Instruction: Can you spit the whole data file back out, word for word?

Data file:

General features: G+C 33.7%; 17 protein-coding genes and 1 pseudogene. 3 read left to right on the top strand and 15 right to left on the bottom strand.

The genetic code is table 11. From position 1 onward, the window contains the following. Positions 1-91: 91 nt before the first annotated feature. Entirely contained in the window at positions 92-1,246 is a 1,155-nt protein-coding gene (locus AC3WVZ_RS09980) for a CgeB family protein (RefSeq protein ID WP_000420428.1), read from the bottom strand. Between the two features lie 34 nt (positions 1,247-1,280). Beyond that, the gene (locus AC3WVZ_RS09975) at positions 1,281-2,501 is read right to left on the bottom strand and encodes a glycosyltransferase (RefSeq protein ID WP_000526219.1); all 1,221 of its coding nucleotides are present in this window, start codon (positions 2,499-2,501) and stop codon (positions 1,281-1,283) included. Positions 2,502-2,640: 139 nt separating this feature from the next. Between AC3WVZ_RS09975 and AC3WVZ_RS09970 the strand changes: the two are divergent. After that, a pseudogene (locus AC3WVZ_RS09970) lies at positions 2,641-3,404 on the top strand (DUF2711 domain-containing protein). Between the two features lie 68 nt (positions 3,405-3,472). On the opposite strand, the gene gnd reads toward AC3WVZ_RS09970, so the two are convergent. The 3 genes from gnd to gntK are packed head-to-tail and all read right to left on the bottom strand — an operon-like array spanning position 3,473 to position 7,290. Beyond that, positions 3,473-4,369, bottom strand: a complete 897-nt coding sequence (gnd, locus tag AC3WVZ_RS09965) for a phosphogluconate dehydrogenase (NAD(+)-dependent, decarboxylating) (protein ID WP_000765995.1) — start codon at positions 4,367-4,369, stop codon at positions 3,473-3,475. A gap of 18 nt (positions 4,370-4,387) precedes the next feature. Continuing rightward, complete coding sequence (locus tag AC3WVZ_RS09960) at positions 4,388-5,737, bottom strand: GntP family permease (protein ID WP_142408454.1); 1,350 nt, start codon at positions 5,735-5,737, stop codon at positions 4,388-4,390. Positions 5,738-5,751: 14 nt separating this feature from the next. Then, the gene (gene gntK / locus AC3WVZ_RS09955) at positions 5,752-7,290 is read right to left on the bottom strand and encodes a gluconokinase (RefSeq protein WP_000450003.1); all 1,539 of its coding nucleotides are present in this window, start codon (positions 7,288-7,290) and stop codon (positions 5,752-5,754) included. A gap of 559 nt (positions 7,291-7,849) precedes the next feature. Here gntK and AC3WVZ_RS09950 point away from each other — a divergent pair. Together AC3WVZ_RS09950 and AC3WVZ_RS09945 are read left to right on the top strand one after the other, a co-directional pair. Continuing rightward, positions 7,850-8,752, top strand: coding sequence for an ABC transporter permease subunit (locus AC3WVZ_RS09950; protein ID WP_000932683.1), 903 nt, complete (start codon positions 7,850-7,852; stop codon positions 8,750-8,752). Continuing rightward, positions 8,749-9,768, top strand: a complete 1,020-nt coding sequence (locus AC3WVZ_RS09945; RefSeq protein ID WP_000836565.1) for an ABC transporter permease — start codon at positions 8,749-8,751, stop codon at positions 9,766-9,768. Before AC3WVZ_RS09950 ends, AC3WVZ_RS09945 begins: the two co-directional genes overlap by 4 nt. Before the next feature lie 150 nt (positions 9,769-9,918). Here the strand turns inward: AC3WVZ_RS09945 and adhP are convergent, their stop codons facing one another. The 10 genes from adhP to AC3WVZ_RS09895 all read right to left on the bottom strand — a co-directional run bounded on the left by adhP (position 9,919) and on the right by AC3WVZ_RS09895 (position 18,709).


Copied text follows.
General features: G+C 33.7%; 17 protein-coding genes and 1 pseudogene. 3 read left to right on the top strand and 15 right to left on the bottom strand.

The genetic code is table 11. From position 1 onward, the window contains the following. Positions 1-91: 91 nt before the first annotated feature. Entirely contained in the window at positions 92-1,246 is a 1,155-nt protein-coding gene (locus AC3WVZ_RS09980) for a CgeB family protein (RefSeq protein ID WP_000420428.1), read from the bottom strand. Between the two features lie 34 nt (positions 1,247-1,280). Beyond that, the gene (locus AC3WVZ_RS09975) at positions 1,281-2,501 is read right to left on the bottom strand and encodes a glycosyltransferase (RefSeq protein ID WP_000526219.1); all 1,221 of its coding nucleotides are present in this window, start codon (positions 2,499-2,501) and stop codon (positions 1,281-1,283) included. Positions 2,502-2,640: 139 nt separating this feature from the next. Between AC3WVZ_RS09975 and AC3WVZ_RS09970 the strand changes: the two are divergent. After that, a pseudogene (locus AC3WVZ_RS09970) lies at positions 2,641-3,404 on the top strand (DUF2711 domain-containing protein). Between the two features lie 68 nt (positions 3,405-3,472). On the opposite strand, the gene gnd reads toward AC3WVZ_RS09970, so the two are convergent. The 3 genes from gnd to gntK are packed head-to-tail and all read right to left on the bottom strand — an operon-like array spanning position 3,473 to position 7,290. Beyond that, positions 3,473-4,369, bottom strand: a complete 897-nt coding sequence (gnd, locus tag AC3WVZ_RS09965) for a phosphogluconate dehydrogenase (NAD(+)-dependent, decarboxylating) (protein ID WP_000765995.1) — start codon at positions 4,367-4,369, stop codon at positions 3,473-3,475. A gap of 18 nt (positions 4,370-4,387) precedes the next feature. Continuing rightward, complete coding sequence (locus tag AC3WVZ_RS09960) at positions 4,388-5,737, bottom strand: GntP family permease (protein ID WP_142408454.1); 1,350 nt, start codon at positions 5,735-5,737, stop codon at positions 4,388-4,390. Positions 5,738-5,751: 14 nt separating this feature from the next. Then, the gene (gene gntK / locus AC3WVZ_RS09955) at positions 5,752-7,290 is read right to left on the bottom strand and encodes a gluconokinase (RefSeq protein WP_000450003.1); all 1,539 of its coding nucleotides are present in this window, start codon (positions 7,288-7,290) and stop codon (positions 5,752-5,754) included. A gap of 559 nt (positions 7,291-7,849) precedes the next feature. Here gntK and AC3WVZ_RS09950 point away from each other — a divergent pair. Together AC3WVZ_RS09950 and AC3WVZ_RS09945 are read left to right on the top strand one after the other, a co-directional pair. Continuing rightward, positions 7,850-8,752, top strand: coding sequence for an ABC transporter permease subunit (locus AC3WVZ_RS09950; protein ID WP_000932683.1), 903 nt, complete (start codon positions 7,850-7,852; stop codon positions 8,750-8,752). Continuing rightward, positions 8,749-9,768, top strand: a complete 1,020-nt coding sequence (locus AC3WVZ_RS09945; RefSeq protein ID WP_000836565.1) for an ABC transporter permease — start codon at positions 8,749-8,751, stop codon at positions 9,766-9,768. Before AC3WVZ_RS09950 ends, AC3WVZ_RS09945 begins: the two co-directional genes overlap by 4 nt. Before the next feature lie 150 nt (positions 9,769-9,918). Here the strand turns inward: AC3WVZ_RS09945 and adhP are convergent, their stop codons facing one another. The 10 genes from adhP to AC3WVZ_RS09895 all read right to left on the bottom strand — a co-directional run bounded on the left by adhP (position 9,919) and on the right by AC3WVZ_RS09895 (position 18,709).